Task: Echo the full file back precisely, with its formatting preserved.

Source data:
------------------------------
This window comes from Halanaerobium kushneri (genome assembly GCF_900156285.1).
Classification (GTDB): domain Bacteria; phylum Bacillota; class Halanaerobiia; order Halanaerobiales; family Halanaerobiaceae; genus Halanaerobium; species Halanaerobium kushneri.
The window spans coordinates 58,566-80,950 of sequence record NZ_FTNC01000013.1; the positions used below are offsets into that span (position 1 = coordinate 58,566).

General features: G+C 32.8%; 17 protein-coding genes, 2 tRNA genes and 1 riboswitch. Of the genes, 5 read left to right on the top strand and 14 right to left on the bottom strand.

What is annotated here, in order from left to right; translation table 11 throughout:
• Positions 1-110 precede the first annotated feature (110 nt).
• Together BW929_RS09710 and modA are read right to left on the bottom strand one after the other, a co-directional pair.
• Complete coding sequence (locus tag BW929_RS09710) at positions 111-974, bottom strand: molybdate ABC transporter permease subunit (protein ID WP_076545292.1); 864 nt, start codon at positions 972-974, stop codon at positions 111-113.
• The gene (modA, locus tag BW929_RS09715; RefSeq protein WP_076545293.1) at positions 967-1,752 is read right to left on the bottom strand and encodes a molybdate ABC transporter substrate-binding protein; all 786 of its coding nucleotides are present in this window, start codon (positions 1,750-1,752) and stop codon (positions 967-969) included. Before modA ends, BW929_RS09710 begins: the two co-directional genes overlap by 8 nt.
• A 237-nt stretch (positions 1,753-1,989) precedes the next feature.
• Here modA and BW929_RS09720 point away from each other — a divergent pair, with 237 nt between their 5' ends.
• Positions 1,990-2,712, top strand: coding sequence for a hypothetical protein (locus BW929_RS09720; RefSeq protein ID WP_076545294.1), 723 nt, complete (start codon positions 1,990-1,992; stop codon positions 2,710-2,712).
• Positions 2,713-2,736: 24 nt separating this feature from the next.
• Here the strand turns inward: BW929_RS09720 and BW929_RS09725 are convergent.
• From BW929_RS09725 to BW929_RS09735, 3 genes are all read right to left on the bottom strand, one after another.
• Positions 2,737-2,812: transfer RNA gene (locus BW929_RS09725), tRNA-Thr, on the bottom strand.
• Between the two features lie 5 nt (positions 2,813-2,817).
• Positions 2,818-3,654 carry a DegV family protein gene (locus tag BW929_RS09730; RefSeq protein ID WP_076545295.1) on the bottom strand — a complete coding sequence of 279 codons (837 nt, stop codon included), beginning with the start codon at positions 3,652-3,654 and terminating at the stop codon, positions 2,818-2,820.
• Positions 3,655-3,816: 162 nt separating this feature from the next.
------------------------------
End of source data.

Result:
This window comes from Halanaerobium kushneri (genome assembly GCF_900156285.1).
Classification (GTDB): domain Bacteria; phylum Bacillota; class Halanaerobiia; order Halanaerobiales; family Halanaerobiaceae; genus Halanaerobium; species Halanaerobium kushneri.
The window spans coordinates 58,566-80,950 of sequence record NZ_FTNC01000013.1; the positions used below are offsets into that span (position 1 = coordinate 58,566).

General features: G+C 32.8%; 17 protein-coding genes, 2 tRNA genes and 1 riboswitch. Of the genes, 5 read left to right on the top strand and 14 right to left on the bottom strand.

What is annotated here, in order from left to right; translation table 11 throughout:
• Positions 1-110 precede the first annotated feature (110 nt).
• Together BW929_RS09710 and modA are read right to left on the bottom strand one after the other, a co-directional pair.
• Complete coding sequence (locus tag BW929_RS09710) at positions 111-974, bottom strand: molybdate ABC transporter permease subunit (protein ID WP_076545292.1); 864 nt, start codon at positions 972-974, stop codon at positions 111-113.
• The gene (modA, locus tag BW929_RS09715; RefSeq protein WP_076545293.1) at positions 967-1,752 is read right to left on the bottom strand and encodes a molybdate ABC transporter substrate-binding protein; all 786 of its coding nucleotides are present in this window, start codon (positions 1,750-1,752) and stop codon (positions 967-969) included. Before modA ends, BW929_RS09710 begins: the two co-directional genes overlap by 8 nt.
• A 237-nt stretch (positions 1,753-1,989) precedes the next feature.
• Here modA and BW929_RS09720 point away from each other — a divergent pair, with 237 nt between their 5' ends.
• Positions 1,990-2,712, top strand: coding sequence for a hypothetical protein (locus BW929_RS09720; RefSeq protein ID WP_076545294.1), 723 nt, complete (start codon positions 1,990-1,992; stop codon positions 2,710-2,712).
• Positions 2,713-2,736: 24 nt separating this feature from the next.
• Here the strand turns inward: BW929_RS09720 and BW929_RS09725 are convergent.
• From BW929_RS09725 to BW929_RS09735, 3 genes are all read right to left on the bottom strand, one after another.
• Positions 2,737-2,812: transfer RNA gene (locus BW929_RS09725), tRNA-Thr, on the bottom strand.
• Between the two features lie 5 nt (positions 2,813-2,817).
• Positions 2,818-3,654 carry a DegV family protein gene (locus tag BW929_RS09730; RefSeq protein ID WP_076545295.1) on the bottom strand — a complete coding sequence of 279 codons (837 nt, stop codon included), beginning with the start codon at positions 3,652-3,654 and terminating at the stop codon, positions 2,818-2,820.
• Positions 3,655-3,816: 162 nt separating this feature from the next.